In recent weeks, I've mentioned again and again (with reference to our locked-down world) last year's serialization of The Machine Stops by E M Forster. So I thought, instead of bringing it up every other show, we might as well just schedule an encore presentation over the next three nights. From a hundred and eleven years ago, here's one writer's view of a society in which everyone shelters in place - indefinitely:
"I have been threatened with Homelessness," said Kuno.
She looked at him now... Homelessness means death. The victim is exposed to the air, which kills him.
"I have been outside since I spoke to you last. The tremendous thing has happened, and they have discovered me."
"But why shouldn"t you go outside?" she exclaimed, "It is perfectly legal, perfectly mechanical... One simply summons a respirator and gets an Egression-permit. It is not the kind of thing that spiritually minded people do, and I begged you not to do it, but there is no legal objection to it."
"I did not get an Egression-permit."
"Then how did you get out?"
"I found out a way of my own."
The phrase conveyed no meaning to her, and he had to repeat it.
"A way of your own?" she whispered. "But that would be wrong."
Indeed. Just ask a Brit Wanker Copper - or a Parisian who's been stopped for not having M Macron's own version of the "Egression-permit" about his person. Many members of The Mark Steyn Club requested this particular Tale for Our Time over the first two years of our serializations - and I was very happy to oblige. As I discuss in my introduction, in this novella young Forster takes a break from writing about class and empire and hypocrisy to conjure a brilliant vision of how we live now, anticipating the Internet, Google, Apple, Skype and, even more brilliantly, their likely effect on us:
Imagine, if you can, a small room, hexagonal in shape, like the cell of a bee. It is lighted neither by window nor by lamp, yet it is filled with a soft radiance. There are no apertures for ventilation, yet the air is fresh. There are no musical instruments, and yet, at the moment that my meditation opens, this room is throbbing with melodious sounds. An armchair is in the centre, by its side a reading-desk--that is all the furniture. And in the armchair there sits a swaddled lump of flesh--a woman, about five feet high, with a face as white as a fungus. It is to her that the little room belongs...
She is immersed in gathering second- and third-hand ideas about music and history and culture from ...the Machine.
But, when the Machine makes everything so easy, what would happen if it should ...stop?
The Internet went down here the other day, just for twenty minutes or so. But for a moment or two I thought, "What if they've switched it off?" - and the self-isolation is going to get seriously isolated. To hear me read Part One of The Machine Stops, prefaced by my own introduction to the tale, Mark Steyn Club members should please click here and log-in.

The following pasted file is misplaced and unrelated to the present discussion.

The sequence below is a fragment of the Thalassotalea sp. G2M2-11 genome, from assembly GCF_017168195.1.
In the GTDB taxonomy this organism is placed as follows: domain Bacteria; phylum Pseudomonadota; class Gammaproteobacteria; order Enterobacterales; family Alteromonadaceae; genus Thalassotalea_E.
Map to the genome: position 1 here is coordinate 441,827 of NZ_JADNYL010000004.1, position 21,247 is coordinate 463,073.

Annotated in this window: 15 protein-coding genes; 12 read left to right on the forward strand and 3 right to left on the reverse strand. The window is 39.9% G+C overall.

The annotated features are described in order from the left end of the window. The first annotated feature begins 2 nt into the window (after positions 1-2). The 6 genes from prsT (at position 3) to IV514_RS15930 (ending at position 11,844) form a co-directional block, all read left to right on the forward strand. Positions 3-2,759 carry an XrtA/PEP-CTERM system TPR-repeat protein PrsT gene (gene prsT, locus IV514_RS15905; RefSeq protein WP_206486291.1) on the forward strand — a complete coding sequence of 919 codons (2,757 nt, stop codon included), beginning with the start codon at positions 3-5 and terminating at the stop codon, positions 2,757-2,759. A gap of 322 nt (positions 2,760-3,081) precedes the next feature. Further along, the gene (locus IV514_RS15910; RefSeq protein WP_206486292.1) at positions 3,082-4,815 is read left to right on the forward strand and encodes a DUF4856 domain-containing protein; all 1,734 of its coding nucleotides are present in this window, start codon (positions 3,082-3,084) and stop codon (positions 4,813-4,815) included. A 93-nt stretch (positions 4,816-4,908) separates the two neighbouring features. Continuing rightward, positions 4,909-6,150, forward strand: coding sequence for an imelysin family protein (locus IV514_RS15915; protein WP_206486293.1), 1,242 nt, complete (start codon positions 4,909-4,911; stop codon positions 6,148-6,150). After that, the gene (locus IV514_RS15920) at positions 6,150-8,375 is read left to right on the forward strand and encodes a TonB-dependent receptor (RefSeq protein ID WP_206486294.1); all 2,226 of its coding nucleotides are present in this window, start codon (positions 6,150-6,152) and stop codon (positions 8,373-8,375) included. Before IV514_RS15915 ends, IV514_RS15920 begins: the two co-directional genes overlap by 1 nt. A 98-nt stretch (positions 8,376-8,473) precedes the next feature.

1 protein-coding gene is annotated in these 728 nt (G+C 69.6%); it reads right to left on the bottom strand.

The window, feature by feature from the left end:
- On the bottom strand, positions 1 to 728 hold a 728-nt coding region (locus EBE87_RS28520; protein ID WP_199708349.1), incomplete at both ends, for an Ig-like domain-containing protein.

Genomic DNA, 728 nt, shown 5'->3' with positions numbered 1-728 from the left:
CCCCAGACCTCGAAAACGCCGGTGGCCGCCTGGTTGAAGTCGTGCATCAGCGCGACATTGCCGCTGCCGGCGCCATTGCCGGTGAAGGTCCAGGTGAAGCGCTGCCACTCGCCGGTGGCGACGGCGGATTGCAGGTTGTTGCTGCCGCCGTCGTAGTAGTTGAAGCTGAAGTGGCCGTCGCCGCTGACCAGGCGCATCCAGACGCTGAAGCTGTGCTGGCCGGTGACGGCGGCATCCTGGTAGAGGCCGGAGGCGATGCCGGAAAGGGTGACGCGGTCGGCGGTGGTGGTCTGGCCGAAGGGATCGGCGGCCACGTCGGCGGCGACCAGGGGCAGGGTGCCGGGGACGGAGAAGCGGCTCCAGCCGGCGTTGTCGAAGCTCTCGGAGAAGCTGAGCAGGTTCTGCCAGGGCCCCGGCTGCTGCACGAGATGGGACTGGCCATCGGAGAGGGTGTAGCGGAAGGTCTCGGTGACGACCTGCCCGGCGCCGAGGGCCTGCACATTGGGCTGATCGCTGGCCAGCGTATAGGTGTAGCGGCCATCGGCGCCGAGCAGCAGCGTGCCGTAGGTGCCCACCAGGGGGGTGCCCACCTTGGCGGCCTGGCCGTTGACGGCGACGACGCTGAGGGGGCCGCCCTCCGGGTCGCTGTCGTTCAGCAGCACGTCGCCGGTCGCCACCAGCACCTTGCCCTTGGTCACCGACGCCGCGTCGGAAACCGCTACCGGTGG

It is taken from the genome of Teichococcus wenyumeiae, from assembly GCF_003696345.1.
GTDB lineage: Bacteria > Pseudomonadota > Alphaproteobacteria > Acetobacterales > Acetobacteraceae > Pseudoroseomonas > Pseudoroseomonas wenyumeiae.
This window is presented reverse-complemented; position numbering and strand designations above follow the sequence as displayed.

And to hear three years' worth of audio adaptations of classic fiction starting with Sir Arthur Conan Doyle's cracking tale of an early conflict between jihadists and westerners in The Tragedy of the Korosko, please see our easy-to-navigate Netflix-style Tales for Our Time home page.
We launched The Mark Steyn Club exactly three years ago, and I'm overwhelmed by all those members across the globe who signed up to be a part of it and then enthusiastically re-subscribed two Mays back, and re-re-re-subscribed this month - from Fargo to Fiji, Vancouver to Vanuatu, Cook County to the Cook Islands, West Virginia to the West Midlands. As I said at the time, membership isn't for everyone, but it is a way of ensuring that all our content remains available for everyone. None of it's going behind a paywall, because I want it out there in the world, being read and being heard and being viewed, and maybe changing an occasional mind somewhere along the way.
However, we are offering our Club members a few extras, including our monthly audio adventures of classic fiction by Dickens, Conrad, Kafka, H G Wells, Baroness Orczy, Jack London, Scott Fitzgerald, John Buchan, Robert Louis Stevenson - plus a piece of non-classic fiction by yours truly. You can find them all here. We're very pleased by the response to our Tales -and we even do them live on the annual Mark Steyn Cruise with special guests, assuming we're ever again allowed to take one of those.
I'm truly thrilled that one of the most popular of our Steyn Club extras these last three years has been our nightly radio serials. If you've enjoyed our monthly radio serials and you're looking for a present for a fellow fan of classic fiction, I hope you'll consider our special Club Gift Membership. Aside from Tales for Our Time, The Mark Steyn Club does come with other benefits:
~Exclusive Steyn Store member pricing on over 40 books, mugs, T-shirts, and other products;
~The opportunity to engage in live Clubland Q&A sessions with yours truly (such as last Saturday's);
~Transcript and audio versions of The Mark Steyn Show, Mark's Mailbox, and our other video content;
~My video series of classic poetry;
~Advance booking for my live appearances around the world;
~Customized email alerts for new content in your areas of interest;
~and the opportunity to support our print, audio and video ventures as they wing their way around the planet.
To become a member of The Mark Steyn Club, please click here - and don't forget that special Gift Membership. As soon as you join, you'll get access not only to The Machine Stops but to all our other audio adventures at our Tales for Our Time home page..
One other benefit to membership is our Comment Club privileges. So, whether you like this particular Tale for Our Time, or think I'm as mechanical and sedating as the dreaded Machine, then feel free to comment away below. And do join us tomorrow for Part Two of The Machine Stops.